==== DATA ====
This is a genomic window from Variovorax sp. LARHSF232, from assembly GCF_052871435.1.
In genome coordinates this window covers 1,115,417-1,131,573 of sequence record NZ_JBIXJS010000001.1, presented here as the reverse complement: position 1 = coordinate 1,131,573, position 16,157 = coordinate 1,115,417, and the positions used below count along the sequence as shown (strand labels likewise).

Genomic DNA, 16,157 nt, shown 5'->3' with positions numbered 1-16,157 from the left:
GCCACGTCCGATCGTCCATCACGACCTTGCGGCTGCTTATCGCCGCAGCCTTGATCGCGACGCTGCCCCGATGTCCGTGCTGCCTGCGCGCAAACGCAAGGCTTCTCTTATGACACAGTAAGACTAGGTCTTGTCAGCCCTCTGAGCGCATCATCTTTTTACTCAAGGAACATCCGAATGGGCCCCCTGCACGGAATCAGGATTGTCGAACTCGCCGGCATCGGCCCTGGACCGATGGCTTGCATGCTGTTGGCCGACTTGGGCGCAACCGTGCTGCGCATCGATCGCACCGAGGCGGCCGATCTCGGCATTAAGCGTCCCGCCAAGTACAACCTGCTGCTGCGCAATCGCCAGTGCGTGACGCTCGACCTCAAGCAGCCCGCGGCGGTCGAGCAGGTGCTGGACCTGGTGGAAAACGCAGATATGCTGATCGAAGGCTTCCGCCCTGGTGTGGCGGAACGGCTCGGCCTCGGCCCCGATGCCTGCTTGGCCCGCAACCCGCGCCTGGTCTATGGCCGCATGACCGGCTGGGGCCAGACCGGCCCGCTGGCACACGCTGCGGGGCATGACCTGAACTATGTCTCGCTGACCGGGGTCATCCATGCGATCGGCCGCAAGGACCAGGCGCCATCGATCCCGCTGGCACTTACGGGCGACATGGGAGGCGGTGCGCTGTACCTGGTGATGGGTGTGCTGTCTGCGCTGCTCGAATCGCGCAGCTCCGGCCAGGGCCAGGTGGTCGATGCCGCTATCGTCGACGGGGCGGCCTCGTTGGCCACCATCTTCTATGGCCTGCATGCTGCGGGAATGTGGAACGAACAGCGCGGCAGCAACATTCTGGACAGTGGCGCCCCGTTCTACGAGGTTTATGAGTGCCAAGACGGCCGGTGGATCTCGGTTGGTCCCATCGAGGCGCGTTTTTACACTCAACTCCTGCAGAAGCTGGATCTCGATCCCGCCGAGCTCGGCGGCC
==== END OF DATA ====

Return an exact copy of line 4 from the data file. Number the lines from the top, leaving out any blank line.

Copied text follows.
GCCACGTCCGATCGTCCATCACGACCTTGCGGCTGCTTATCGCCGCAGCCTTGATCGCGACGCTGCCCCGATGTCCGTGCTGCCTGCGCGCAAACGCAAGGCTTCTCTTATGACACAGTAAGACTAGGTCTTGTCAGCCCTCTGAGCGCATCATCTTTTTACTCAAGGAACATCCGAATGGGCCCCCTGCACGGAATCAGGATTGTCGAACTCGCCGGCATCGGCCCTGGACCGATGGCTTGCATGCTGTTGGCCGACTTGGGCGCAACCGTGCTGCGCATCGATCGCACCGAGGCGGCCGATCTCGGCATTAAGCGTCCCGCCAAGTACAACCTGCTGCTGCGCAATCGCCAGTGCGTGACGCTCGACCTCAAGCAGCCCGCGGCGGTCGAGCAGGTGCTGGACCTGGTGGAAAACGCAGATATGCTGATCGAAGGCTTCCGCCCTGGTGTGGCGGAACGGCTCGGCCTCGGCCCCGATGCCTGCTTGGCCCGCAACCCGCGCCTGGTCTATGGCCGCATGACCGGCTGGGGCCAGACCGGCCCGCTGGCACACGCTGCGGGGCATGACCTGAACTATGTCTCGCTGACCGGGGTCATCCATGCGATCGGCCGCAAGGACCAGGCGCCATCGATCCCGCTGGCACTTACGGGCGACATGGGAGGCGGTGCGCTGTACCTGGTGATGGGTGTGCTGTCTGCGCTGCTCGAATCGCGCAGCTCCGGCCAGGGCCAGGTGGTCGATGCCGCTATCGTCGACGGGGCGGCCTCGTTGGCCACCATCTTCTATGGCCTGCATGCTGCGGGAATGTGGAACGAACAGCGCGGCAGCAACATTCTGGACAGTGGCGCCCCGTTCTACGAGGTTTATGAGTGCCAAGACGGCCGGTGGATCTCGGTTGGTCCCATCGAGGCGCGTTTTTACACTCAACTCCTGCAGAAGCTGGATCTCGATCCCGCCGAGCTCGGCGGCC